The U.S. Government said it would ban Americans from travelling to North Korea due to “serious risk of arrest”. This is coming on the heels after an American student was jailed while on a tour and later died, the State Department said on Friday.
“U.S. Secretary of State Rex Tillerson authorised a “Geographical Travel Restriction” on all Americans’ use of a passport to the country,’’ Spokeswoman Heather Nauert said. According to the spokeswoman, once in effect, U.S. passports will be invalid for travel to, through and in North Korea, and individuals will be required to obtain a passport with a special validation in order to travel to or within North Korea.
“The move was due to “mounting concerns over the serious risk of arrest and long-term detention under North Korea’s system of law enforcement,’’ she added. North Korea has detained two Korean-American academics and a missionary, a Canadian pastor and three South Korean nationals who were doing missionary work there. Japan says no less several dozen of its nationals are being held in the country.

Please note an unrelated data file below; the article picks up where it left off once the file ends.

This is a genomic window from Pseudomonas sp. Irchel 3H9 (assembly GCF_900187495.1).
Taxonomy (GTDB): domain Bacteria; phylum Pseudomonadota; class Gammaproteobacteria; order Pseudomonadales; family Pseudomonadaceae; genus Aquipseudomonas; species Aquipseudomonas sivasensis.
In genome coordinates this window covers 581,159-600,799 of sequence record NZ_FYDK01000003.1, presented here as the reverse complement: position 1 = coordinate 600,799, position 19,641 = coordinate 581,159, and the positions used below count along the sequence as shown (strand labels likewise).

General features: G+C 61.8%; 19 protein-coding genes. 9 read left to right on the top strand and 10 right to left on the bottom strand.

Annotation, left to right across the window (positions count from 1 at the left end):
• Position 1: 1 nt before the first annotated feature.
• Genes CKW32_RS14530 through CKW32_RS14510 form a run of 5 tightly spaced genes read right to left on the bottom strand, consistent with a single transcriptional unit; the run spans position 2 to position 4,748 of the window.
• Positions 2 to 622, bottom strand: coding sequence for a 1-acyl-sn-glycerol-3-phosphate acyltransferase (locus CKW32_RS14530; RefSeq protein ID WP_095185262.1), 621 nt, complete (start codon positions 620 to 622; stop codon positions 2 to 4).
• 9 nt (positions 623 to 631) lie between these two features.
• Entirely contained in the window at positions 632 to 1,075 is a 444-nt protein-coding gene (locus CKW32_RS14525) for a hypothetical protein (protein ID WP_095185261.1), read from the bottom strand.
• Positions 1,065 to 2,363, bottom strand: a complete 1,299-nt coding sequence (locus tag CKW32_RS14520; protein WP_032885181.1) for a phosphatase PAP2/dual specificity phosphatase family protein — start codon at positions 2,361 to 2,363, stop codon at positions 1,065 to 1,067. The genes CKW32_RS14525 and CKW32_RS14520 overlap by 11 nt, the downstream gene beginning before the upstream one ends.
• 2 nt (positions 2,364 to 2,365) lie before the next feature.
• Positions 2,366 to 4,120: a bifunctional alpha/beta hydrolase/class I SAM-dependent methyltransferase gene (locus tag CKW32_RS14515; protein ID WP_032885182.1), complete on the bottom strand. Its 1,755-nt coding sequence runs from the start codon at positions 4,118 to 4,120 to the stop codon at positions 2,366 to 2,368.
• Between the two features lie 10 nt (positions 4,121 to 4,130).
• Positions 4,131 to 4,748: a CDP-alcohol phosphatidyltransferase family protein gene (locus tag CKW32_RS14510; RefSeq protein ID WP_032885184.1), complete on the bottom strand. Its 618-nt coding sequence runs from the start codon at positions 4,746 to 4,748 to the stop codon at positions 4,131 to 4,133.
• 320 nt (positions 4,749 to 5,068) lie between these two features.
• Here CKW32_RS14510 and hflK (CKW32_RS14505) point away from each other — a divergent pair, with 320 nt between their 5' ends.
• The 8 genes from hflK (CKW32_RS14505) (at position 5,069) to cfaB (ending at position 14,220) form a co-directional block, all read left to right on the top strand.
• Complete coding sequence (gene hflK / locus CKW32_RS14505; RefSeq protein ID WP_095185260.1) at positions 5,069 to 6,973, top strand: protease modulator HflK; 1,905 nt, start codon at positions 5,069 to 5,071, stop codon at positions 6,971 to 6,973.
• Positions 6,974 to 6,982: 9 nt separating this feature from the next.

“The State Department plans to publish a notice in the Federal Register next week, starting a 30-day clock before the restriction takes effect. “Americans who want to travel to North Korea for certain limited humanitarian or other purposes can apply for a special passport to do so,’’ Nauert said.
Young Pioneer, a company that arranges tours to North Korea, took American student Otto Warmbier to the country at the end of 2015. He was arrested there and sentenced to 15 years of hard labour for an incident at his hotel where he was accused of trying to steal a propaganda banner.
North Korea released the 22-year-old Warmbier in June in a coma and he died days after getting back to the U.S. The circumstances surrounding his death are not clear, including why he fell into a coma. North Korea said through its state media that Warmbier’s death was “a mystery” and dismissed accusations that he had died as a result of torture and beating in captivity.